In addition to natural sunlight, sunbed users seeking to achieve a tan expose themselves to substantial amounts of artificial UV radiation.
It's everywhere and everybody does it…uses sunscreen, that is. But could sunscreens be causing more harm than good?
The most up-to-date scientific evidence shows there is no such thing as a safe or healthy tan, whether under the sun or in a tanning bed. It is important to take steps to avoid overexposure to ultraviolet radiation. Exposure to ultraviolet A and B radiation can cause sunburn, damage to your eyes and other health effects, including an increased risk of skin cancer.
UV radiation has been used to successfully treat a number of diseases, including rickets, psoriasis, eczema and jaundice. This therapeutic use cannot eliminate the negative side-effects of UV radiation but treatment takes place under medical supervision to ensure that the benefits outweigh the risks.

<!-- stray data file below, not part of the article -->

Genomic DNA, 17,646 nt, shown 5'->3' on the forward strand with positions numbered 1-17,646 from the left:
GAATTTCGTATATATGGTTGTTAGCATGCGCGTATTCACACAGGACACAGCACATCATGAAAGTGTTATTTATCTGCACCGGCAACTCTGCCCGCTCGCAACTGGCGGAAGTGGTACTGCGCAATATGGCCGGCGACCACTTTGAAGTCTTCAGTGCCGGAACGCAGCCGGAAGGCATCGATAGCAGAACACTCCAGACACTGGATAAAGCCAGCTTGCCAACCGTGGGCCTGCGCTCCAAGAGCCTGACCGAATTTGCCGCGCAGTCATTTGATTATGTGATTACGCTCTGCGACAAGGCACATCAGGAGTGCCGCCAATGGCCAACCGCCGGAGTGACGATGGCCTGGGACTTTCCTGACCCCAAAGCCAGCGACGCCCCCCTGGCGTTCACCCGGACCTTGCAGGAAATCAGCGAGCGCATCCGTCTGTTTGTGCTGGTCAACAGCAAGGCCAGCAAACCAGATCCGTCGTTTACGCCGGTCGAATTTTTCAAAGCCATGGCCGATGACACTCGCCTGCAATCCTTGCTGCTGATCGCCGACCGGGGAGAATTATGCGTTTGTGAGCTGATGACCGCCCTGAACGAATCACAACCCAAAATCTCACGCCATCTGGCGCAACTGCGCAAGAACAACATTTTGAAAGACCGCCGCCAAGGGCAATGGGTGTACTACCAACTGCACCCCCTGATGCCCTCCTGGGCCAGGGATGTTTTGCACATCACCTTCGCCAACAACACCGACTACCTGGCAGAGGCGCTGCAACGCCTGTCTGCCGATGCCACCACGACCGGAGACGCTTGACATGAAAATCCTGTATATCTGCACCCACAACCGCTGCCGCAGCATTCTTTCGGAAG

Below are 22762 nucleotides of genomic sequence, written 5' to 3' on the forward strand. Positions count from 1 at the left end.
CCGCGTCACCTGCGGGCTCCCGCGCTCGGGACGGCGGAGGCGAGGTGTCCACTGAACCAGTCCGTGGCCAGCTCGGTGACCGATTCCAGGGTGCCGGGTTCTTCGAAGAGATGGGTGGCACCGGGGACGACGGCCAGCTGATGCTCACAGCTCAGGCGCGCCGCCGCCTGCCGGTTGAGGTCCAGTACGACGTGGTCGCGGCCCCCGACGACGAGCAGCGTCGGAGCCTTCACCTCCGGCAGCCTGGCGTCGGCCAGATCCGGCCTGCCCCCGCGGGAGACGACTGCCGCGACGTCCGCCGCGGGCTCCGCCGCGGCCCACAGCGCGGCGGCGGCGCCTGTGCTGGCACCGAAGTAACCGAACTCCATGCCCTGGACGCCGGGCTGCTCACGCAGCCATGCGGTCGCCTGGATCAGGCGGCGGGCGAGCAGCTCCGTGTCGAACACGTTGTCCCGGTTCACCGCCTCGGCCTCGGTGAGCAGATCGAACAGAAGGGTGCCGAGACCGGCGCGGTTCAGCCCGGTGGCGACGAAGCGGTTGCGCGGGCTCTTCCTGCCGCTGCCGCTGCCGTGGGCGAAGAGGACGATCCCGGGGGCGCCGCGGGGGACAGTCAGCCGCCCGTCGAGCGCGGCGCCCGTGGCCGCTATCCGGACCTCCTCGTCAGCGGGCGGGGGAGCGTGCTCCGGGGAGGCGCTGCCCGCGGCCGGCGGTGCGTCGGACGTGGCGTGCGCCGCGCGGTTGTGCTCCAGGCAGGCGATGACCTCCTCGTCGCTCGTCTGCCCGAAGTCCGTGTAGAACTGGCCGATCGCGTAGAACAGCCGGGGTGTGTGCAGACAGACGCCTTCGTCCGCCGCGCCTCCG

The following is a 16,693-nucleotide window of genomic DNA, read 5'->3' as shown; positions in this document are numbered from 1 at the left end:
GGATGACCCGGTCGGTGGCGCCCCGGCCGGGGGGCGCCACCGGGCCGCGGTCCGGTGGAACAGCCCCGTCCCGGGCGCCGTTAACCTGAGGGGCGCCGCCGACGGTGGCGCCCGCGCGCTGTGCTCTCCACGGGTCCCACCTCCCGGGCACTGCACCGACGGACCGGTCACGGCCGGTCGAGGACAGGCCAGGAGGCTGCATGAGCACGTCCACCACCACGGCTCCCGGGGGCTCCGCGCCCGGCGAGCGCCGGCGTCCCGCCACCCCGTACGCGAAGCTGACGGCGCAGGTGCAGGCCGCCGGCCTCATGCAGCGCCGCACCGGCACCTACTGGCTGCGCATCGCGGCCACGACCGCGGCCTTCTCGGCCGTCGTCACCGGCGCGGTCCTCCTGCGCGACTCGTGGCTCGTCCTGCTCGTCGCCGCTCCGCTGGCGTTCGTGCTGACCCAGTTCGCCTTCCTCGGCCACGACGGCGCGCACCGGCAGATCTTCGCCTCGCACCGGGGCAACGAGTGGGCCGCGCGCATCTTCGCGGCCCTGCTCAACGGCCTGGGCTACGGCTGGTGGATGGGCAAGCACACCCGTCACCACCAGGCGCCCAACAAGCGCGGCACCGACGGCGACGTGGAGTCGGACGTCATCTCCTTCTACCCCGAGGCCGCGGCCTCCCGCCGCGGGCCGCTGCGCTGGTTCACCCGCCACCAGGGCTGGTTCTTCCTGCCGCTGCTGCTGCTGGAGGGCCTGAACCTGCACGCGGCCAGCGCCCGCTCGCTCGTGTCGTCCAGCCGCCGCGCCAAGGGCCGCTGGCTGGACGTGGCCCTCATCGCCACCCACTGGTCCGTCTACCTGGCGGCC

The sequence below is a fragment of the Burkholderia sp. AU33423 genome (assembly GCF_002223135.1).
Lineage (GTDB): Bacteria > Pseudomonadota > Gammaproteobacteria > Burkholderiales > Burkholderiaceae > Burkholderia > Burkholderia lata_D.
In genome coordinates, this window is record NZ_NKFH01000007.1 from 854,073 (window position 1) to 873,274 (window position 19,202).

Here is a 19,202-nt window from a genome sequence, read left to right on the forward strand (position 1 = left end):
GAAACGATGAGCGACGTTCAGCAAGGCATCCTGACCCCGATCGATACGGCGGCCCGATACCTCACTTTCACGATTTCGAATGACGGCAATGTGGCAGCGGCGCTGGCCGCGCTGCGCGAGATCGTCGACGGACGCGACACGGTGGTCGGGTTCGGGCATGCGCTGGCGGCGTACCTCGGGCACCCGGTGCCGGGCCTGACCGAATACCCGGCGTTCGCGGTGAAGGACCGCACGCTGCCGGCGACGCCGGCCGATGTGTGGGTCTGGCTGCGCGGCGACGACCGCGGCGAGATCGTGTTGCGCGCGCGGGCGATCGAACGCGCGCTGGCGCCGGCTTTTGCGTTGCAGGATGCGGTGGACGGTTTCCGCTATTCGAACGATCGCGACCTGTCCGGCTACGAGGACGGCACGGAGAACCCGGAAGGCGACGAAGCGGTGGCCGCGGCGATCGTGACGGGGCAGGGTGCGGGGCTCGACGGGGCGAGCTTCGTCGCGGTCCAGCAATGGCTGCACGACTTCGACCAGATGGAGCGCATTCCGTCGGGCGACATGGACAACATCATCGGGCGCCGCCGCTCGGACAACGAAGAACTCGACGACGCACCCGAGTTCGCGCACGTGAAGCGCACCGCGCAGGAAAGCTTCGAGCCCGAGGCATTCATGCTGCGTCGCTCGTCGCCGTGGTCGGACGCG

UV radiation from the sun has always played important roles in our environment, and affects nearly all living organisms. Biological actions of many kinds have evolved to deal with it. Yet UV radiation at different wavelengths differs in its effects, and we have to live with the harmful effects as well as the helpful ones.
Dr. Brash said skin on the hands, arms, cheeks and ears is likely to be even more heavily exposed to UV radiation than eyelid skin, and thus may have even higher levels of mutations, since the eyelids are shaded in part by the eye socket and sometimes sunglasses.
Eighty years ago, when sun exposure was first associated with skin cancer, popular culture was exalting tanning by emphasizing that a “fine brown color suggests health and good times, and is a pleasant thing to see.”